Monthly Archives: April 2021

Double Stroke Roll

One of the first rudiments learned by any drummer is the double stroke roll. The double stroke roll works just like the single stroke roll, but it’s played in a sequence of alternating strokes. Instead of having one stroke per hand you’ll have two. When played properly the two strokes can be made to sound identical. This produces a near-continuous sound when the technique is mastered.

Doubles are extremely useful. Isolated double strokes can be played around the drum set. In addition to those obvious applications, being able to play a good-quality double stroke roll will likely improve your drumming in ways you wouldn’t expect. I’m still working on my double stroke roll to this day. I’ve spent countless hours working it out on the pad while trying to produce as consistent a rebound as possible. Below are some exercises to help you improve your double stroke roll (Click image for full size):

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Spreading My Wings

I’ve always wanted to learn the piano. There’s something about that instrument that speaks to me. I took keyboarding and music theory in school but it’s like starting all over again. It’s a process. Challenging? Yes, but fun. (At least for me, maybe not so much for my family who have to hear me practice.) We were blessed to be given a beautiful piano by our church.

Being an historian, I did some research on our “new” piano and am amazed at the age of the instrument. The firm of Blasius & Sons built very high quality, well-made instruments on a smaller scale from the 1850s until just before the Great Depression.

Charles Blasius left his native home of Cologne, Germany to come to America at the young age of 25. In Pre-Civil War America, Blasius had the privilege of apprenticing with some of the most important piano men in American history. After mastering the art of fine piano building, Charles Blasius established his own company in 1855 in Trenton, New Jersey.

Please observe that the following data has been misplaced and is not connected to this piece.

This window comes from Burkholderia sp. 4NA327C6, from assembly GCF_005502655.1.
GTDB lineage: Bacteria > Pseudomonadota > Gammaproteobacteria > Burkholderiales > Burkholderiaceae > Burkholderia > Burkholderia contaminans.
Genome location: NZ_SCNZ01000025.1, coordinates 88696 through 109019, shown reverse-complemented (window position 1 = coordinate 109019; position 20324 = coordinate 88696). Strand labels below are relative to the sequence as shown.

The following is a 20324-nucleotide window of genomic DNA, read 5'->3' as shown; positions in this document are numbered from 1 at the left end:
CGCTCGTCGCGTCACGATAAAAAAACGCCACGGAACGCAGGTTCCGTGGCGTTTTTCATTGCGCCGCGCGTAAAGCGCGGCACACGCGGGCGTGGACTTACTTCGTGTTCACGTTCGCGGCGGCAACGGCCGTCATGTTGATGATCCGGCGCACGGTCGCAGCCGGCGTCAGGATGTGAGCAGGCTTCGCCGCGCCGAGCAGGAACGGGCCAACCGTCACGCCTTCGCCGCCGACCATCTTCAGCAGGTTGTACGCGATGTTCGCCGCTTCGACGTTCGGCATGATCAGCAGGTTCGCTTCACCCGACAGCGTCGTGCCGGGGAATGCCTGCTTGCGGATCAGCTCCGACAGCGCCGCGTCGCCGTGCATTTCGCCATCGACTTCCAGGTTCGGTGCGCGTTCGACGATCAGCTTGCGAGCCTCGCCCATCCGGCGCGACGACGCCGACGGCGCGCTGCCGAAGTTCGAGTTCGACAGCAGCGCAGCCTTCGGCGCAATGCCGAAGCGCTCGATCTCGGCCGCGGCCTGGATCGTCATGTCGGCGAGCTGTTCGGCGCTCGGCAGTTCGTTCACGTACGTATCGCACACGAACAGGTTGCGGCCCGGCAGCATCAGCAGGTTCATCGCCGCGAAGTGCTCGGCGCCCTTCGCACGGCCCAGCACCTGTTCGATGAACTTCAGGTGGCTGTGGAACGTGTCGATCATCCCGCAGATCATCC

In 1857, Blasius moved his firm to Philadelphia, a hub of major piano manufacturing by many great makers. There he established his firm as “Blasius & Sons” after admitting his two sons Levi and Oscar into partnership.

So that means our piano was built sometime between the 1850’s and 1920’s. Imagine, this piano could have seen the Civil War. Let’s say at the least it was built in 1929, that’s 92 years old. It needs some tuning which I am attending to but other than your normal wear and tear it’s in amazing shape.

Ever since we delivered the piano to our home I’ve been obsessed with watching piano lesson videos on YouTube to learn and piano performances to get inspired. I’ve gone from watching Dave Weckl to Chick Corea. My drums must be jealous.

I plan to take some video to record some of my progress and perhaps I will share some here. Until then I’ll be back to drum posts in my next entry. Now it’s back to the piano. I have practicing to do.

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